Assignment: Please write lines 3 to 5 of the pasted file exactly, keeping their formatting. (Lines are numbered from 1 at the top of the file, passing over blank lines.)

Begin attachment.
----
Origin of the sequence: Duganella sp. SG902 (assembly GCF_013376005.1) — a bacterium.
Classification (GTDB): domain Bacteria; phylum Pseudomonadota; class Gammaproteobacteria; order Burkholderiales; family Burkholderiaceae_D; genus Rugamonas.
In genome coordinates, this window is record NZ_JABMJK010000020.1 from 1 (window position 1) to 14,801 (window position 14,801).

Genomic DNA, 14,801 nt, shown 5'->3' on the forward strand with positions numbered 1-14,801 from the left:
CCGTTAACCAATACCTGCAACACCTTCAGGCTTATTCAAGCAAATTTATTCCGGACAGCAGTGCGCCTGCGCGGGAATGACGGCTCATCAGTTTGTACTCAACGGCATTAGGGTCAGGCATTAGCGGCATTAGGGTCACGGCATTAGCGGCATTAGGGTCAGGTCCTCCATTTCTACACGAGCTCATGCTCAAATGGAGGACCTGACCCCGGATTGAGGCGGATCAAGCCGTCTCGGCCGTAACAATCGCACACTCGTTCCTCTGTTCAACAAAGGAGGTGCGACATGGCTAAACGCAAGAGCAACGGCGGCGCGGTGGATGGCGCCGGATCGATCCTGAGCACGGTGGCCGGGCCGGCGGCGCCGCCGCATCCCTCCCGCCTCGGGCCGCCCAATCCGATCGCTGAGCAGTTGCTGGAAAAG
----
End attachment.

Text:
In genome coordinates, this window is record NZ_JABMJK010000020.1 from 1 (window position 1) to 14,801 (window position 14,801).

Genomic DNA, 14,801 nt, shown 5'->3' on the forward strand with positions numbered 1-14,801 from the left:
CCGTTAACCAATACCTGCAACACCTTCAGGCTTATTCAAGCAAATTTATTCCGGACAGCAGTGCGCCTGCGCGGGAATGACGGCTCATCAGTTTGTACTCAACGGCATTAGGGTCAGGCATTAGCGGCATTAGGGTCACGGCATTAGCGGCATTAGGGTCAGGTCCTCCATTTCTACACGAGCTCATGCTCAAATGGAGGACCTGACCCCGGATTGAGGCGGATCAAGCCGTCTCGGCCGTAACAATCGCACACTCGTTCCTCTGTTCAACAAAGGAGGTGCGACATGGCTAAACGCAAGAGCAACGGCGGCGCGGTGGATGGCGCCGGATCGATCCTGAGCACGGTGGCCGGGCCGGCGGCGCCGCCGCATCCCTCCCGCCTCGGGCCGCCCAATCCGATCGCTGAGCAGTTGCTGGAAAAG